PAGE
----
Faucaria felina subs. Tuberculosa


Faucaria tuberculosa
Mesembryanthemum tuberculatum


Faucaria felina subsp. tuberculosa is native to South Africa, specifically thriving in the arid and semi-arid regions of the Eastern Cape. It grows in rocky areas, often in quartz fields, where it is well-adapted to the harsh, dry environment. This succulent’s habitat is characterized by limited rainfall and intense sunlight, conditions under which it has evolved to survive efficiently.


Faucaria felina subsp. tuberculosa, commonly known as Tiger’s Jaw, is a low-growing, clump-forming succulent. This plant is notable for its fleshy, triangular leaves that grow in opposite pairs, resembling an open mouth with teeth – hence the name. Each leaf is typically about 3-5 cm long and 2-3 cm wide. The leaves are green to bluish-green in color and covered with small, white tubercles (warts), giving them a rough, textured appearance. These tubercles are not only decorative but also functional, helping to reduce water loss and aiding in light reflection, a crucial adaptation for survival in its native arid environment. The margins of the leaves are lined with soft, tooth-like structures, which are actually harmless but add to the plant’s distinctive appearance. One of the most appealing aspects of Faucaria felina subsp. tuberculosa is its bright yellow flowers. These daisy-like blooms appear mainly in the fall and are about 4 cm in diameter. The flowers open in the afternoon and close at night, and this process repeats over several days. They require ample sunlight to bloom and are a striking contrast against the plant’s textured foliage.


Cultivating Faucaria felina subsp. tuberculosa is relatively easy, making it a popular choice for succulent enthusiasts. This plant prefers a sunny location, which encourages flowering and maintains the vibrant color of the leaves. It can tolerate light shade but may become leggy and less vibrant in color. A well-draining soil mix is essential for healthy growth. A typical cactus or succulent potting mix, which usually contains a combination of soil, coarse sand, and perlite or pumice, is ideal. Overwatering is a primary concern, so ensure the soil is completely dry between waterings. During the winter months, watering should be minimal, as the plant enters a dormant period. Faucaria felina subsp. tuberculosa is not frost-tolerant and needs protection from freezing temperatures. In colder climates, it is best grown in containers that can be moved indoors during winter. When grown indoors, it should be placed in a spot where it can receive several hours of direct sunlight, such as a south-facing window. Fertilization is not a frequent requirement. A diluted, balanced fertilizer can be applied once in the spring and once in the summer. Repotting is necessary only when the plant outgrows its container, typically every two to three years.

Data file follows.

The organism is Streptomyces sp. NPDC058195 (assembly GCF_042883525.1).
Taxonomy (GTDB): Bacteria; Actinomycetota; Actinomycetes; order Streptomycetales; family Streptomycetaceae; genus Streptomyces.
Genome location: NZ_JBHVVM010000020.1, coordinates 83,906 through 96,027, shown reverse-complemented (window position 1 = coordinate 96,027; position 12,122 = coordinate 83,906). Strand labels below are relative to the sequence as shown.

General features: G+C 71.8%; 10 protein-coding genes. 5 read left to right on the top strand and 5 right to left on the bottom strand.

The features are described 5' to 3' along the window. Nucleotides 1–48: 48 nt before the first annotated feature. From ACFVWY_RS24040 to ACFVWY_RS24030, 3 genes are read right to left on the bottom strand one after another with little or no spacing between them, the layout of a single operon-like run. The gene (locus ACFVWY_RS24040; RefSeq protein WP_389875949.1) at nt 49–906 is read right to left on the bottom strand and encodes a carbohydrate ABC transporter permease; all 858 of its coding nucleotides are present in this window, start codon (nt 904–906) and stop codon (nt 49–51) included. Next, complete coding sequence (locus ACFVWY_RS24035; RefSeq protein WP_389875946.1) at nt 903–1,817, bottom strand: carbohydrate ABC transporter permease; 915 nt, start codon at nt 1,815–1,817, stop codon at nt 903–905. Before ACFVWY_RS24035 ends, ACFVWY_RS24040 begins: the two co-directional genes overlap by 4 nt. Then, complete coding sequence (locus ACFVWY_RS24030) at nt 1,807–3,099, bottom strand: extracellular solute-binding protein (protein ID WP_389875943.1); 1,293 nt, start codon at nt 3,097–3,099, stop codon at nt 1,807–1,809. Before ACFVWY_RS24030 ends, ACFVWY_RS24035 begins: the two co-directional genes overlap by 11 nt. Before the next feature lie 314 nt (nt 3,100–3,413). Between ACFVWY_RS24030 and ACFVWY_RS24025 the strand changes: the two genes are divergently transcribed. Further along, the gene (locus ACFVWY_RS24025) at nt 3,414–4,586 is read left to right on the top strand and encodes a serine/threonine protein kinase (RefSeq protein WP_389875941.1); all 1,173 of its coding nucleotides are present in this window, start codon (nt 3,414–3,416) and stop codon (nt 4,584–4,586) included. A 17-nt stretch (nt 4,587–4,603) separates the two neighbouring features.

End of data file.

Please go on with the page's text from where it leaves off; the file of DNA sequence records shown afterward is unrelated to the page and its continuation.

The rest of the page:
Propagation of Faucaria felina subsp. tuberculosa is commonly achieved through seeds or leaf cuttings. When propagating by leaf cuttings, select a healthy, mature leaf and allow the cut end to callous over for a few days before planting in well-draining soil. Keep the soil slightly moist and provide bright, indirect light until new growth appears, indicating successful rooting. For seed propagation, sow the seeds in a well-draining soil mix and keep them moist and warm. Germination usually occurs within a few weeks. Seedlings should be gradually acclimatized to more sunlight as they grow.


A fascinating aspect of Faucaria felina subsp. tuberculosa is its “trap” mechanism. The soft teeth on the leaf edges can close slightly when an object (like an insect) touches them. While it’s not a true carnivorous mechanism, this feature might help protect the plant’s delicate flowers and foliage from herbivorous insects.

Official Web Site:

Italian Blog:

Read our advice

Recent Posts

Start typing and press Enter to search